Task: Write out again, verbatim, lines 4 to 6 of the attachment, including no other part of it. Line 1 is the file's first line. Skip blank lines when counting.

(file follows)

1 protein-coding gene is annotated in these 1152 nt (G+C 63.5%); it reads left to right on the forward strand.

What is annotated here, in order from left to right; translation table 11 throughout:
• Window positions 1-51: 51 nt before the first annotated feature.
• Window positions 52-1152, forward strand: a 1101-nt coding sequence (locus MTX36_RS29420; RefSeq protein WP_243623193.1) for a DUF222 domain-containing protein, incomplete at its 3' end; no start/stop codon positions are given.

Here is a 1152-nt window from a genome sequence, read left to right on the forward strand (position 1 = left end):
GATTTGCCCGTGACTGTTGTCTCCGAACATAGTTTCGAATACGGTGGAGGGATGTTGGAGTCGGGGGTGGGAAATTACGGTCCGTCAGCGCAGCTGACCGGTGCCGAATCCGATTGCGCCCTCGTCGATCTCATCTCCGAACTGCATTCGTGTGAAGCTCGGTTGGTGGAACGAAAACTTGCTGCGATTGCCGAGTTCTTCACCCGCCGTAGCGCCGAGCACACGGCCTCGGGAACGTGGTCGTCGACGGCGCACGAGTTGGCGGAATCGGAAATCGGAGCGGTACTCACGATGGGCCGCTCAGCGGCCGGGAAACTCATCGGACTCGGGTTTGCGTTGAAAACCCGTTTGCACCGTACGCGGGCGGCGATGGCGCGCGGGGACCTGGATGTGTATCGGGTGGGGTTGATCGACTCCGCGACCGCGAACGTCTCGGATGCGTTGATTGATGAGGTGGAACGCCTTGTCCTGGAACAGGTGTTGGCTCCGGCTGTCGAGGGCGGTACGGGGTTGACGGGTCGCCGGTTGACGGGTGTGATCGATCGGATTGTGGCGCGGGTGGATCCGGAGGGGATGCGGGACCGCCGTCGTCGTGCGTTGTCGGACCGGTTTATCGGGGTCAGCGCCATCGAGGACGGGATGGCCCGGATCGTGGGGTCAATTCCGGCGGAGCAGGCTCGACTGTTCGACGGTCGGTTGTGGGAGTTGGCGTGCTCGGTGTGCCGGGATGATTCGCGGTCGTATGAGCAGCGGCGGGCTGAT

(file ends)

• Window positions 52-1152, forward strand: a 1101-nt coding sequence (locus MTX36_RS29420; RefSeq protein WP_243623193.1) for a DUF222 domain-containing protein, incomplete at its 3' end; no start/stop codon positions are given.

Here is a 1152-nt window from a genome sequence, read left to right on the forward strand (position 1 = left end):
GATTTGCCCGTGACTGTTGTCTCCGAACATAGTTTCGAATACGGTGGAGGGATGTTGGAGTCGGGGGTGGGAAATTACGGTCCGTCAGCGCAGCTGACCGGTGCCGAATCCGATTGCGCCCTCGTCGATCTCATCTCCGAACTGCATTCGTGTGAAGCTCGGTTGGTGGAACGAAAACTTGCTGCGATTGCCGAGTTCTTCACCCGCCGTAGCGCCGAGCACACGGCCTCGGGAACGTGGTCGTCGACGGCGCACGAGTTGGCGGAATCGGAAATCGGAGCGGTACTCACGATGGGCCGCTCAGCGGCCGGGAAACTCATCGGACTCGGGTTTGCGTTGAAAACCCGTTTGCACCGTACGCGGGCGGCGATGGCGCGCGGGGACCTGGATGTGTATCGGGTGGGGTTGATCGACTCCGCGACCGCGAACGTCTCGGATGCGTTGATTGATGAGGTGGAACGCCTTGTCCTGGAACAGGTGTTGGCTCCGGCTGTCGAGGGCGGTACGGGGTTGACGGGTCGCCGGTTGACGGGTGTGATCGATCGGATTGTGGCGCGGGTGGATCCGGAGGGGATGCGGGACCGCCGTCGTCGTGCGTTGTCGGACCGGTTTATCGGGGTCAGCGCCATCGAGGACGGGATGGCCCGGATCGTGGGGTCAATTCCGGCGGAGCAGGCTCGACTGTTCGACGGTCGGTTGTGGGAGTTGGCGTGCTCGGTGTGCCGGGATGATTCGCGGTCGTATGAGCAGCGGCGGGCTGAT